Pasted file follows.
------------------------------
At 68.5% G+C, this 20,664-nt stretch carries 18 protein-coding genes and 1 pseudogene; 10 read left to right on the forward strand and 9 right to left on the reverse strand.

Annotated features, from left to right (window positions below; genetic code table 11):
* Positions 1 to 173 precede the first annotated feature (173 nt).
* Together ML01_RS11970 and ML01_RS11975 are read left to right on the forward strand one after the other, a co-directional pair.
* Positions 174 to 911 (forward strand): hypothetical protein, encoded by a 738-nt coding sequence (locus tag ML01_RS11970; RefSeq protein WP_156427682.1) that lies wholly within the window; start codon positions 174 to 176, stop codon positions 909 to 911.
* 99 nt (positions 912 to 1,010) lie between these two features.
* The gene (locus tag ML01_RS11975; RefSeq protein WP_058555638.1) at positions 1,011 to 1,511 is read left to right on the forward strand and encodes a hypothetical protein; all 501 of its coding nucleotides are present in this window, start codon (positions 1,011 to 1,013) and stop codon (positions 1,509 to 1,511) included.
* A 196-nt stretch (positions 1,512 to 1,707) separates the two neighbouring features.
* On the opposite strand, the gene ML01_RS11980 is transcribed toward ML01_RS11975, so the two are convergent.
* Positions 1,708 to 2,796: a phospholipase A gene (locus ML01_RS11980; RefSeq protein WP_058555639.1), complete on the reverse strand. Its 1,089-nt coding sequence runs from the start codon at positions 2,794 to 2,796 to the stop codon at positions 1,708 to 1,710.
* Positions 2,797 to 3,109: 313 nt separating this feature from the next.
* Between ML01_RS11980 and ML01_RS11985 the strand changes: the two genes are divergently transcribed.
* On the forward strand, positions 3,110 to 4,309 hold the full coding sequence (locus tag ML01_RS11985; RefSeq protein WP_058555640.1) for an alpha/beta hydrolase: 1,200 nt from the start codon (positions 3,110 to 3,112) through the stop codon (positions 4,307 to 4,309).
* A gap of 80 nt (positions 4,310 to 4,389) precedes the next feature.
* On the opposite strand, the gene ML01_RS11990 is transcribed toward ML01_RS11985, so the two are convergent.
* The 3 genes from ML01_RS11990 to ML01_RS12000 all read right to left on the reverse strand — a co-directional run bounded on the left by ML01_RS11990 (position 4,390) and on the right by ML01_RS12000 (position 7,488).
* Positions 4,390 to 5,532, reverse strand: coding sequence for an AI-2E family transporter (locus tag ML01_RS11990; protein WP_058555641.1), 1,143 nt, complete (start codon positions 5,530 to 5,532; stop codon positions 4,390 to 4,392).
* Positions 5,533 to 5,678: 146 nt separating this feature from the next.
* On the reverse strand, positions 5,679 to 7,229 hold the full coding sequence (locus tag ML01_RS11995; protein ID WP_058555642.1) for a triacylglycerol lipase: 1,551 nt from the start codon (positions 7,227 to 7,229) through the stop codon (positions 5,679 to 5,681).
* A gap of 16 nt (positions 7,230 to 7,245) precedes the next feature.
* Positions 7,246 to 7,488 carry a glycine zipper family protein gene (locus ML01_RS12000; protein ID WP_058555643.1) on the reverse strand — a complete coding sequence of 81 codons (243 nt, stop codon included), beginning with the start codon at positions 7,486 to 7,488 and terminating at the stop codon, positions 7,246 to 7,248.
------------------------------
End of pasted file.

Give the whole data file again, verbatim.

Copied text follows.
At 68.5% G+C, this 20,664-nt stretch carries 18 protein-coding genes and 1 pseudogene; 10 read left to right on the forward strand and 9 right to left on the reverse strand.

Annotated features, from left to right (window positions below; genetic code table 11):
* Positions 1 to 173 precede the first annotated feature (173 nt).
* Together ML01_RS11970 and ML01_RS11975 are read left to right on the forward strand one after the other, a co-directional pair.
* Positions 174 to 911 (forward strand): hypothetical protein, encoded by a 738-nt coding sequence (locus tag ML01_RS11970; RefSeq protein WP_156427682.1) that lies wholly within the window; start codon positions 174 to 176, stop codon positions 909 to 911.
* 99 nt (positions 912 to 1,010) lie between these two features.
* The gene (locus tag ML01_RS11975; RefSeq protein WP_058555638.1) at positions 1,011 to 1,511 is read left to right on the forward strand and encodes a hypothetical protein; all 501 of its coding nucleotides are present in this window, start codon (positions 1,011 to 1,013) and stop codon (positions 1,509 to 1,511) included.
* A 196-nt stretch (positions 1,512 to 1,707) separates the two neighbouring features.
* On the opposite strand, the gene ML01_RS11980 is transcribed toward ML01_RS11975, so the two are convergent.
* Positions 1,708 to 2,796: a phospholipase A gene (locus ML01_RS11980; RefSeq protein WP_058555639.1), complete on the reverse strand. Its 1,089-nt coding sequence runs from the start codon at positions 2,794 to 2,796 to the stop codon at positions 1,708 to 1,710.
* Positions 2,797 to 3,109: 313 nt separating this feature from the next.
* Between ML01_RS11980 and ML01_RS11985 the strand changes: the two genes are divergently transcribed.
* On the forward strand, positions 3,110 to 4,309 hold the full coding sequence (locus tag ML01_RS11985; RefSeq protein WP_058555640.1) for an alpha/beta hydrolase: 1,200 nt from the start codon (positions 3,110 to 3,112) through the stop codon (positions 4,307 to 4,309).
* A gap of 80 nt (positions 4,310 to 4,389) precedes the next feature.
* On the opposite strand, the gene ML01_RS11990 is transcribed toward ML01_RS11985, so the two are convergent.
* The 3 genes from ML01_RS11990 to ML01_RS12000 all read right to left on the reverse strand — a co-directional run bounded on the left by ML01_RS11990 (position 4,390) and on the right by ML01_RS12000 (position 7,488).
* Positions 4,390 to 5,532, reverse strand: coding sequence for an AI-2E family transporter (locus tag ML01_RS11990; protein WP_058555641.1), 1,143 nt, complete (start codon positions 5,530 to 5,532; stop codon positions 4,390 to 4,392).
* Positions 5,533 to 5,678: 146 nt separating this feature from the next.
* On the reverse strand, positions 5,679 to 7,229 hold the full coding sequence (locus tag ML01_RS11995; protein ID WP_058555642.1) for a triacylglycerol lipase: 1,551 nt from the start codon (positions 7,227 to 7,229) through the stop codon (positions 5,679 to 5,681).
* A gap of 16 nt (positions 7,230 to 7,245) precedes the next feature.
* Positions 7,246 to 7,488 carry a glycine zipper family protein gene (locus ML01_RS12000; protein ID WP_058555643.1) on the reverse strand — a complete coding sequence of 81 codons (243 nt, stop codon included), beginning with the start codon at positions 7,486 to 7,488 and terminating at the stop codon, positions 7,246 to 7,248.